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Types of Sessions

The types of session you can encounter as a recording session musician.

Last updated: 11 June 2021


Music Studios are where the majority of commercial audio, film scores and advertising music are recorded. You may have cameras filming your work – it is quite common practice for producers wishing to fully promote their recordings. MU agreements allow for this.

London has some of the most frequently used large recording venues, famous for film soundtracks and commercial audio, such as Abbey Road, AIR Studios, and British Grove.

Location recording

Recording at external location, makeshift studio - to enable the producers to get the sound recording they need.  Many broadcasters will want recordings of live events, or producers making audio visual recordings in situ.

  • Be totally flexible – you may be sat in a different position to what you are used to / different configuration.
  • Consider the journey to location - how you are going to get there, am I leaving enough time to find venue and parking. Quirky filming locations are not always the easiest to get access to.

Commercial audio (MU BPI Agreement)

  • Sessions for audio recordings to be commercially released.
  • Recording for a featured artist or with an orchestra or band
  • Classical or Non-Classical.
  • A label will likely be involved and have reps at the session.
  • The session could be filmed for promotional use without further payment.
  • Your performance may not actually make the final recording.
  • Not scoring to picture.
  • BPI rates – the recording is for commercial exploitation only, Any further rights required will need to be cleared.

Music for advertising (MU IPA agreement)

  • Recording music for advertising (TV, Radio, Cinema, online).
  • Usually a short (1 hour) session recording ‘jingles’ of around 3 minutes.
  • An ad agency Creative Director may be involved in decision making at the session and there will potentially be last minute changes to the music.
  • Normally cleared for limited use rights.
  • Branding of product – higher rate of pay, usually cleared worldwide in perpetuity.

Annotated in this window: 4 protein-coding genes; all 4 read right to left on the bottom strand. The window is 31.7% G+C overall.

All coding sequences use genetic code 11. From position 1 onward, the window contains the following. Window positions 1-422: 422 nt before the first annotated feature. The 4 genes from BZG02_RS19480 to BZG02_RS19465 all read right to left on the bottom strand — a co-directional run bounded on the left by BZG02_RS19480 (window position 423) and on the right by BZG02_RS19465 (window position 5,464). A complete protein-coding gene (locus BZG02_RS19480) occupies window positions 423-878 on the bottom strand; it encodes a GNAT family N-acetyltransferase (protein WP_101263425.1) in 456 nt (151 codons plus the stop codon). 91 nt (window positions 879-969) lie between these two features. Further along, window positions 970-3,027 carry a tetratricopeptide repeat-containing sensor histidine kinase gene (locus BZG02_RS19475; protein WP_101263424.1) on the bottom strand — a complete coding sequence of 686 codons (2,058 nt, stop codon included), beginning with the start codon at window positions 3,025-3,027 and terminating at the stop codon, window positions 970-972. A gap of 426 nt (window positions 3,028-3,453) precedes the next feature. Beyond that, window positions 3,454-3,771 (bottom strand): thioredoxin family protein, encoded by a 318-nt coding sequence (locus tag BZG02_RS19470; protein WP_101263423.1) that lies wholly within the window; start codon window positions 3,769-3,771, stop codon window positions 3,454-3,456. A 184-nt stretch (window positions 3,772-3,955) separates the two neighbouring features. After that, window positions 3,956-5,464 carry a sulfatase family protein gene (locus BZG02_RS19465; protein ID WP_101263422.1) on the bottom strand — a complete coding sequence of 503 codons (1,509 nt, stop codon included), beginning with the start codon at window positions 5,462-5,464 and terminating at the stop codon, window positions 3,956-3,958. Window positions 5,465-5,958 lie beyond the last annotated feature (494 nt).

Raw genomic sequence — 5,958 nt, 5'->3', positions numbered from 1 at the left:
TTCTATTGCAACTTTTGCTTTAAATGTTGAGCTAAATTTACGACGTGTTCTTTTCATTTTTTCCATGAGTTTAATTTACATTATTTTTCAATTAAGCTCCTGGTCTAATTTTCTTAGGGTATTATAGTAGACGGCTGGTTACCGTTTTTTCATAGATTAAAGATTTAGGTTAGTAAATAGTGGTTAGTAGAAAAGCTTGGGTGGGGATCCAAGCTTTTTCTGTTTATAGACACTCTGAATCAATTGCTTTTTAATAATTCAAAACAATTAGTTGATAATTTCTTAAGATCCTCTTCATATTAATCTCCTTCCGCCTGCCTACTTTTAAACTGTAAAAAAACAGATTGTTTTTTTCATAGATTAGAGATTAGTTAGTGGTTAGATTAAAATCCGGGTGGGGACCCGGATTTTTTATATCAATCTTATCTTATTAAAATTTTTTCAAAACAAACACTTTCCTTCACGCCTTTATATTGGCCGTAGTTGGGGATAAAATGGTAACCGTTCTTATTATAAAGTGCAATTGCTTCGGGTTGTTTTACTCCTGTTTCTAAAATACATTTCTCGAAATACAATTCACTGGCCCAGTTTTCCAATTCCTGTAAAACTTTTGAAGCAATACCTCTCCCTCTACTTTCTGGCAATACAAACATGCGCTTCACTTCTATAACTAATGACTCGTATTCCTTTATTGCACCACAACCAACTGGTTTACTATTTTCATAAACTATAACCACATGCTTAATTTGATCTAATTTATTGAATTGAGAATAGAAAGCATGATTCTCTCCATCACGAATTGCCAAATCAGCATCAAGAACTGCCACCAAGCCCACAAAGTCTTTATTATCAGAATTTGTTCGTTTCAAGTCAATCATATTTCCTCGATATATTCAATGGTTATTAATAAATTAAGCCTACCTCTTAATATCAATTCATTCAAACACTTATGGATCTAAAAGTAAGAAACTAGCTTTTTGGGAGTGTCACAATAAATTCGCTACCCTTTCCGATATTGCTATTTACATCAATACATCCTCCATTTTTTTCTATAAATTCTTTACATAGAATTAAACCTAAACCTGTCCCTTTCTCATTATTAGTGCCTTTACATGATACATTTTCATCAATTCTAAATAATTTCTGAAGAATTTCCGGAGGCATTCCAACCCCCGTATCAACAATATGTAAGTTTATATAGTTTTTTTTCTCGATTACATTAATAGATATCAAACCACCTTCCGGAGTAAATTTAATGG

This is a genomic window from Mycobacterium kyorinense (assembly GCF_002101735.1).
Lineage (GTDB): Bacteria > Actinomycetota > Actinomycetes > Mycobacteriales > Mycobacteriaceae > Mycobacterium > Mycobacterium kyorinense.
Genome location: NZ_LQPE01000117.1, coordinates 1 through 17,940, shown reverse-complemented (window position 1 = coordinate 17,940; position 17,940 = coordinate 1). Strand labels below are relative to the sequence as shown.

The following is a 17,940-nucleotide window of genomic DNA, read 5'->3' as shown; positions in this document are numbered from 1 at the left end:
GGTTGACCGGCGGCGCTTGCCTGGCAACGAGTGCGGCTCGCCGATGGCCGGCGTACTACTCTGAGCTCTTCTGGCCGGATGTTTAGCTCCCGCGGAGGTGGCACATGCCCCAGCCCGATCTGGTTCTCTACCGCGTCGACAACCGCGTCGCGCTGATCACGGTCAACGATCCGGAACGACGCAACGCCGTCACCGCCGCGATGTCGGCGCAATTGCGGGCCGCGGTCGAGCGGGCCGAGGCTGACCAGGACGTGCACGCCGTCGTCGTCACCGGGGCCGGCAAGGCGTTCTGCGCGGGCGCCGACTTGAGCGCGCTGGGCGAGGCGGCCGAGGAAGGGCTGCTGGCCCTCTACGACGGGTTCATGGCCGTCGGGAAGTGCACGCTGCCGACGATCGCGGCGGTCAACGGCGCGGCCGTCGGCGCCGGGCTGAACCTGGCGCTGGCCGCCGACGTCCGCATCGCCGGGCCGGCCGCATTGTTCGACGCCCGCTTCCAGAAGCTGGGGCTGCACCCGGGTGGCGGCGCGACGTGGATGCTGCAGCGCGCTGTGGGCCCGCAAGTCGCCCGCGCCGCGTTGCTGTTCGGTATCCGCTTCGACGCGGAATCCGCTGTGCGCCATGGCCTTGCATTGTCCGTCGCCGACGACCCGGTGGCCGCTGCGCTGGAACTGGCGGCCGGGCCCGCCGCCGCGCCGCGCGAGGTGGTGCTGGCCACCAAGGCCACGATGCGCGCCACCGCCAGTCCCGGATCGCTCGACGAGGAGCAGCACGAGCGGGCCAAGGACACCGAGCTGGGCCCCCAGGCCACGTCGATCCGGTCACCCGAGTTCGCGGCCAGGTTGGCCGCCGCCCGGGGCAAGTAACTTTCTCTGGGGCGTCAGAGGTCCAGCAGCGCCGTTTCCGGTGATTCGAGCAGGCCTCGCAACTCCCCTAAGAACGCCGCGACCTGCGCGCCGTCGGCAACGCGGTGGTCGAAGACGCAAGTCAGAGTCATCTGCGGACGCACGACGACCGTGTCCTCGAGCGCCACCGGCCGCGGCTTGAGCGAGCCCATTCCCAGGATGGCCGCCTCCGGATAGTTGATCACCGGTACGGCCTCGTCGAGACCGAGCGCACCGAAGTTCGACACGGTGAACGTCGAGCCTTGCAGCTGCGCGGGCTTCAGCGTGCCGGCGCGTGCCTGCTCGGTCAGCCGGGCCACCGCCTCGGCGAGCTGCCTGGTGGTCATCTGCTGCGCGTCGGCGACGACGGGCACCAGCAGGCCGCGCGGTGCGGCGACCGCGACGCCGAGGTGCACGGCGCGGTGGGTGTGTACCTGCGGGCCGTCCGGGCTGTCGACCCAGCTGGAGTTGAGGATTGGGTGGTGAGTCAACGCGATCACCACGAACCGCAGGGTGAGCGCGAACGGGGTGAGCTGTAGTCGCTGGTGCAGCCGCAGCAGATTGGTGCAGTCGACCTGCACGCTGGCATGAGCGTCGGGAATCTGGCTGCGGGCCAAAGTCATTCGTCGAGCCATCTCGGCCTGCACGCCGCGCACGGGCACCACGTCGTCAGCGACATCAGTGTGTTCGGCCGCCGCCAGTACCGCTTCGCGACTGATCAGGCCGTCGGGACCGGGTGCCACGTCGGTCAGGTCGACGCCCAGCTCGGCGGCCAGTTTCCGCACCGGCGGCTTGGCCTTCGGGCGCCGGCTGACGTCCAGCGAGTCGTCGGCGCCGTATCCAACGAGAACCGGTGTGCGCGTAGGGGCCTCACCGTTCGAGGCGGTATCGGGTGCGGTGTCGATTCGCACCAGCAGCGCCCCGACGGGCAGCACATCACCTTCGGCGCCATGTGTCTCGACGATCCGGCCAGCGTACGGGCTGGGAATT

Film & soundtrack (MU PACT Agreement)

  • Recording to picture often with a click track.
  • Usually recording orchestral or contemporary film / tv score.
  • Film Director often at the session and may wish to make detailed changes – especially in terms of energy and style.
  • Overdubbing within the same session can be allowed for these types of recordings in certain circumstances.

Live television

  • Musicians have to be absolutely prepared, physically & mentally, and confident - there are no second takes.
  • Pay absolute attention to getting the cue right – always keep an eye on conductor (they will usually have an earpiece and get direct instructions from the director).
  • Be aware of directions from floor managers – they are there to communicate both ways with production
  • If a label has booked you to play, always ensure you know what the fees are for any broadcast element. Broadcasters have to clear your rights!

Concert recording (Relay fees)

  • Recording a live performance which is transmitted to broadcast, either live or after, or to be made into a commercial AV release
  • Live concert performance with an audience.
  • Ensure you know the deal, what the recording is for and how it will be used.
  • Consent for the recording should take place prior to recording
  • The production company need to clear both the live performance and the broadcast rights. ie Your fee will be made up of two separate amounts

Production / library music (MU LPAG Agreement)

  • Recording music specifically for sync use. The work is added to a Library, pre-cleared so it can be submitted for sync projects.
  • Clearance will be required for all sync rights so no further payments for other sync uses.
  • Try to ensure the Library you are working with is an MCPS member.
  • Library music is not for commercial release unless further fees are paid to musicians.
  • If in doubt – call the Recording & Broadcasting team at the Musicians’ Union

Remote sessions

  • Treat as an ordinary session with the same consideration for rights and fees as appropriate to the type of session above
  • If this is your studio and you are joining a producer / major studio elsewhere via broadband, you should also charge a facility fee.

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